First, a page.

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Tramadol - Top 8 Things You Need to Know

Generic Name: tramadol (TRAM a dol)
Brand Names: ConZip, Rybix ODT, Ryzolt, Ultram

Tramadol is a centrally-acting, oral narcotic-like analgesic and is approved for the treatment of moderate to moderately severe pain in adults. The extended-release form of tramadol is for around-the-clock treatment of pain and not for use on an as-needed basis for pain. A combination product of tramadol and acetaminophen (Ultracet) is also available by prescription. In 2013, over 43 million tramadol prescriptions were written in the U.S, according to IMS.

In 1995, tramadol was originally approved by the U.S. Food and Drug Administration (FDA) as a non-controlled analgesic. However, since 1995, changes to the controlled substance status of tramadol have been made due to reports of drug abuse and diversion. The Drug Abuse Warning Network (DAWN) reported that roughly 20,000 emergency department visits were related to tramadol non-medical use in 2011. According to the National Survey on Drug Use and Health (NSDUH) in 2012, 3.2 million people in the U.S. aged 12 or older used tramadol for nonmedical purposes.

1. Tramadol is now a controlled substance in all 50 U.S. states.

On July 7, 2014 the U.S. Drug Enforcement Administration (DEA) announced that tramadol has been placed into schedule IV of the Controlled Substances Act (CSA) effective August 18, 2014. The new scheduling applies to all forms of tramadol. The rescheduling of tramadol comes at a time of growing concern related to abuse, misuse, addiction and overdose of opioid analgesics. Previously tramadol was a controlled substance in only a few states.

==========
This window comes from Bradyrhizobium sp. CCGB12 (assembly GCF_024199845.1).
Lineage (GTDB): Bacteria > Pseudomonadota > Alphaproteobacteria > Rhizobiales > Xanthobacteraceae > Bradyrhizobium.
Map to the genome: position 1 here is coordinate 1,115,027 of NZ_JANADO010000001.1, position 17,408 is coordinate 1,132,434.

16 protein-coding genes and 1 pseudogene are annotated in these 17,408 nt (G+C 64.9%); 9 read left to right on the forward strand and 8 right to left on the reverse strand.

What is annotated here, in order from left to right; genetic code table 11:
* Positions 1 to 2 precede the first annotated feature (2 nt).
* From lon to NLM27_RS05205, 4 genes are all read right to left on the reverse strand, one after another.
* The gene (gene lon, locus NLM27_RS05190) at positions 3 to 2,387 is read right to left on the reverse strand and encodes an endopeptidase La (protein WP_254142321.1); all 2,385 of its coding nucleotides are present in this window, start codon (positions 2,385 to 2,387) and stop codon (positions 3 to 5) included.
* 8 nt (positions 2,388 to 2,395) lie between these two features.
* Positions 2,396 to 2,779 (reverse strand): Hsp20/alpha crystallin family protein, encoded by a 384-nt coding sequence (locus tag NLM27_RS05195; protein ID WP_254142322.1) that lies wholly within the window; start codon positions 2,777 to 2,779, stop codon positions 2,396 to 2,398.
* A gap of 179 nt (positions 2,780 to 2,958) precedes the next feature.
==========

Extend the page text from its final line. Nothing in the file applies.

Starting August 18, 2014 tramadol prescriptions may only be refilled up to five times within a six month period after the date on which the prescription was written. After five refills or after six months, whichever occurs first, a new prescription is required. This rule applies to all controlled substances in schedule III and IV.

2. Tramadol is associated with a wide array of side effects.

In many people, tramadol is well-tolerated when used for pain, but tramadol can also cause some common and serious side effects. It is important to review with your doctor the side effects that have been reported with tramadol before starting treatment. Side effects with tramadol may worsen with higher doses.

Common side effects may include:

  • itching
  • headache
  • diarrhea
  • nausea
  • vomiting
  • constipation
  • dizziness
  • drowsiness
  • impaired mental abilities

Serious (but less common or even rare) side effects may include:

  • seizures
  • serotonin syndrome
  • depressed breathing
  • life-threatening allergic reactions
  • angioedema, or swelling under the skin
  • possibly fatal skin reactions
  • orthostatic hypotension (low blood pressure that occurs when you stand up from sitting or lying down)
  • suicide thoughts or action
  • withdrawal symptoms

Seizures have occurred in patients taking recommended doses but are more likely at high doses associated with abuse of tramadol.

Do not abruptly stop taking tramadol as withdrawal symptoms like nausea, diarrhea, anxiety, or tremors may occur. Consult with your doctor for a tapering dose schedule if you are stopping tramadol treatment.

3. Dangerous drug interactions are possible with tramadol.

Tramadol may cause a dangerous condition known as “serotonin syndrome”. Patients receiving serotonergic drugs such as the migraine agents called “triptans” may be at a higher risk for serotonin syndrome. Brand names of triptans include Imitrex, Zomig, Frova, Maxalt, Axert, Amerge, and Relpax.

Do not take tramadol if you have used alcohol, sedatives, tranquilizers, or narcotic medications. Tramadol should not be combined with these medications or with alcohol at any time. Patients should avoid driving or other activities that require mental alertness until the effects of the drug are known.

Patients should always have a drug interaction review completed each time they start a new medication, including herbal, over-the-counter, and supplement drugs.

4. Tramadol can be habit-forming.